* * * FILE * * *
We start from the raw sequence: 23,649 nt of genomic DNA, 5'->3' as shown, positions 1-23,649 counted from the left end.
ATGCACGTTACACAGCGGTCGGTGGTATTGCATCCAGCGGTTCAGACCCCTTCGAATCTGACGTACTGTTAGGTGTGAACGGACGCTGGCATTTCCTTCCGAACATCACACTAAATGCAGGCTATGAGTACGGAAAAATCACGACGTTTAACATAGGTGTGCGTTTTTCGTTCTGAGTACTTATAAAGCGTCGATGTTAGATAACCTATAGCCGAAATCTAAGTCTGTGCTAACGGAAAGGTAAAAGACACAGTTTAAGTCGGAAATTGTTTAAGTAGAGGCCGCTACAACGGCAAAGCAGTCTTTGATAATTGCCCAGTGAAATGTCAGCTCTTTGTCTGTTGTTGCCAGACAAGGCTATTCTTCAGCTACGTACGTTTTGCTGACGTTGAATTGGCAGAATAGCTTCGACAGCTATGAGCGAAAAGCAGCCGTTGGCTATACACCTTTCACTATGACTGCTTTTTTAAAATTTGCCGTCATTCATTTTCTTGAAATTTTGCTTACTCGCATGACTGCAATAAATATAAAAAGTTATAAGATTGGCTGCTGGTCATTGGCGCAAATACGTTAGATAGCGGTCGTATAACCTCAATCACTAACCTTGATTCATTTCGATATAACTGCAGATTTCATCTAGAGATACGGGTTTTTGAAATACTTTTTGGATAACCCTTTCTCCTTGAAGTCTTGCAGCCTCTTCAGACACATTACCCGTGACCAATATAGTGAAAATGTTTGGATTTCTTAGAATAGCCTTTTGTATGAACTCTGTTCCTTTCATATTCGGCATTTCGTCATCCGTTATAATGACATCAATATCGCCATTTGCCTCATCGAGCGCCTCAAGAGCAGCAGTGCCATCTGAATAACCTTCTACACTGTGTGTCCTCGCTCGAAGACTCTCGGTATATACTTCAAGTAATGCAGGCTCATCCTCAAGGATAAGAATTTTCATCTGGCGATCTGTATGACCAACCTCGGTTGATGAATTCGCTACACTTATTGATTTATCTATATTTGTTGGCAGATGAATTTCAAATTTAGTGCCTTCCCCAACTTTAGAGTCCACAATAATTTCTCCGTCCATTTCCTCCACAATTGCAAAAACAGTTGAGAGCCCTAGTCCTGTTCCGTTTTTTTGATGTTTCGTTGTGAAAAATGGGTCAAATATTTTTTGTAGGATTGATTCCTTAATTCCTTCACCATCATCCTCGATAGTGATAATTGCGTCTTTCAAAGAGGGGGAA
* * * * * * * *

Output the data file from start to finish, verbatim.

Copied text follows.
We start from the raw sequence: 23,649 nt of genomic DNA, 5'->3' as shown, positions 1-23,649 counted from the left end.
ATGCACGTTACACAGCGGTCGGTGGTATTGCATCCAGCGGTTCAGACCCCTTCGAATCTGACGTACTGTTAGGTGTGAACGGACGCTGGCATTTCCTTCCGAACATCACACTAAATGCAGGCTATGAGTACGGAAAAATCACGACGTTTAACATAGGTGTGCGTTTTTCGTTCTGAGTACTTATAAAGCGTCGATGTTAGATAACCTATAGCCGAAATCTAAGTCTGTGCTAACGGAAAGGTAAAAGACACAGTTTAAGTCGGAAATTGTTTAAGTAGAGGCCGCTACAACGGCAAAGCAGTCTTTGATAATTGCCCAGTGAAATGTCAGCTCTTTGTCTGTTGTTGCCAGACAAGGCTATTCTTCAGCTACGTACGTTTTGCTGACGTTGAATTGGCAGAATAGCTTCGACAGCTATGAGCGAAAAGCAGCCGTTGGCTATACACCTTTCACTATGACTGCTTTTTTAAAATTTGCCGTCATTCATTTTCTTGAAATTTTGCTTACTCGCATGACTGCAATAAATATAAAAAGTTATAAGATTGGCTGCTGGTCATTGGCGCAAATACGTTAGATAGCGGTCGTATAACCTCAATCACTAACCTTGATTCATTTCGATATAACTGCAGATTTCATCTAGAGATACGGGTTTTTGAAATACTTTTTGGATAACCCTTTCTCCTTGAAGTCTTGCAGCCTCTTCAGACACATTACCCGTGACCAATATAGTGAAAATGTTTGGATTTCTTAGAATAGCCTTTTGTATGAACTCTGTTCCTTTCATATTCGGCATTTCGTCATCCGTTATAATGACATCAATATCGCCATTTGCCTCATCGAGCGCCTCAAGAGCAGCAGTGCCATCTGAATAACCTTCTACACTGTGTGTCCTCGCTCGAAGACTCTCGGTATATACTTCAAGTAATGCAGGCTCATCCTCAAGGATAAGAATTTTCATCTGGCGATCTGTATGACCAACCTCGGTTGATGAATTCGCTACACTTATTGATTTATCTATATTTGTTGGCAGATGAATTTCAAATTTAGTGCCTTCCCCAACTTTAGAGTCCACAATAATTTCTCCGTCCATTTCCTCCACAATTGCAAAAACAGTTGAGAGCCCTAGTCCTGTTCCGTTTTTTTGATGTTTCGTTGTGAAAAATGGGTCAAATATTTTTTGTAGGATTGATTCCTTAATTCCTTCACCATCATCCTCGATAGTGATAATTGCGTCTTTCAAAGAGGGGGAA